zone at the hands of someone wearing the uniform of the U.S. military
or whether some punk in street clothes guns down someone on an American
I see the death
penalty not so much as a deterrent to crime — though it can
be — but as a punishment befitting the crime of murder and,
in this case, mass murder. And while the stresses of war might drive
a soldier to murder innocents in an act of rage, revenge for a buddy’s
death or temporary insanity, the law basically deals with the fact
or “what” of murder and not necessary with the psychology
or “why” of murder.
May God be
with everyone in this case. And may God be with our fighting men
and women, wherever they might be.
AN ASIDE: A
little research ahead of this column confirmed that the U.S. Uniform
Code of Military Justice still retains the death penalty among its
possible punishments for personnel convicted of murder. In fact,
six men are on U.S. military death row right now.
The last execution
carried out by U.S. military justice came on April 13, 1961. U.S.
Army Pvt. John A. Bennett was hanged at Fort Leavenworth, Kan.,
after being convicted of rape and attempted murder. Note that this
wasn’t even a murder case.
The source for this
is a website operated by the Death
Penalty Information Center.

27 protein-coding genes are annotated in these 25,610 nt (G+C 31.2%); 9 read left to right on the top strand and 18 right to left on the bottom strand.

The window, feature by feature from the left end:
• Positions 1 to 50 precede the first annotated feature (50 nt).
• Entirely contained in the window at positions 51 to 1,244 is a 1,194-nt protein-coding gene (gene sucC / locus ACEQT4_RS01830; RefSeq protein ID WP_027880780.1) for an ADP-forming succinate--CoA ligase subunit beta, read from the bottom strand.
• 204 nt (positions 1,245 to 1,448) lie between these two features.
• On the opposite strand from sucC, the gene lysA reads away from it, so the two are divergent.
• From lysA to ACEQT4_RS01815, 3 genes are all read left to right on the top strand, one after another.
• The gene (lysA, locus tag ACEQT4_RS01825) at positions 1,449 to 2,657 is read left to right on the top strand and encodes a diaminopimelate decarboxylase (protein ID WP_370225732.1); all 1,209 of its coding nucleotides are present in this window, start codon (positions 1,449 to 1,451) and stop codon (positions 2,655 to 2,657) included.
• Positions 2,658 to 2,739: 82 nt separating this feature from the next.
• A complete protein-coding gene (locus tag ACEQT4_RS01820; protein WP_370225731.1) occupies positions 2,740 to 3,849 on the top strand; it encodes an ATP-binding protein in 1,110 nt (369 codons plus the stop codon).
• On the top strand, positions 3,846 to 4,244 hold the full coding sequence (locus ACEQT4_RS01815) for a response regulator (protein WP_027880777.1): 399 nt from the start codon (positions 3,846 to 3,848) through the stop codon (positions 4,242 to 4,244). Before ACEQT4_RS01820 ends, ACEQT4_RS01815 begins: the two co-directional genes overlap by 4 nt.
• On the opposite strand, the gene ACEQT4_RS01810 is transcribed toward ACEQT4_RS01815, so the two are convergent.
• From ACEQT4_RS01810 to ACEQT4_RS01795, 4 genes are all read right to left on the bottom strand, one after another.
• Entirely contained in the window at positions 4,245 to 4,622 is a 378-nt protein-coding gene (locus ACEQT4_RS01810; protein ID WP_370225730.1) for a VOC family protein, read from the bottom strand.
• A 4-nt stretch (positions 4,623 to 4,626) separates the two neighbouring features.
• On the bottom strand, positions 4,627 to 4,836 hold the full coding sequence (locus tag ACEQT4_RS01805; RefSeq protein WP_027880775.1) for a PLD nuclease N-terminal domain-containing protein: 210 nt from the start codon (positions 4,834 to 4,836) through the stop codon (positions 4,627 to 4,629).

ASIDE: As a result of the shooting spree that left 16 civilians
dead, Afghan President Hamid Karzai has asked that U.S. troops stop
patrolling Afghan villages and pull back to U.S. bases.
OK. Let’s pull our troops back to the relative safety of their
bases and see if the crack Afghan security forces can handle the
fight against the more-determined Taliban enemy.
My guess is
that after the first big wave of Taliban attacks and after a threat
against his own life, the tough-talking Karzai will quickly have
a change of heart and beg U.S. commanders to get their men back
into the field.
As noted in
the commentary below, my preference is for the withdrawal of all
U.S. ground forces from Afghanistan. It’s time for Afghan
government leaders and security forces to carry their own water.
23 UPDATE: KABUL: U.S. Army Staff Sgt. Robert Bales was
expected to be charged with not 16 but 17 counts of murder today
over the killings of mostly women and children in a shooting rampage
in southern Afghanistan.
U.S. Navy and
Marine Corps personnel climb a ravine in Afghanistan's Helmand province
during a mid-February joint patrol with Afghan soldiers. (U.S. Defense
ground troops out
March 7, 2012
Fla. — I’m with Cal Thomas and an increasing number
of conservatives who think this way:
high time for our government to pull U.S. ground troops out of that
God-forsaken land called Afghanistan.
In his nationally
syndicated column, Thomas commented on Afghanistan in the wake of
the ridiculous controversy over the recent burning of several copies
of the Quran, the Muslims’ holy book, at a U.S. military base
prisoners, our enemies over there, apparently were using the Qurans
to exchange messages, I’d say that U.S. personnel were fully
justified in getting rid of the books, but the crazy Islamists see
it differently — as an affront to them, to their culture,
to their “bible” and to their religion.
And, as usual,
our leaders — both civilian and military — have apologized
profusely for the incident. The apologies have been sickening to
watch, hear and read about.
After more than 10 years of U.S. fighting and nation-building in
Afghanistan (the U.S. invasion, the result of the 9/11 terrorist
attacks on the United States, began on Oct. 1, 2001), I’d
say we’ve done quite enough over there and have sacrificed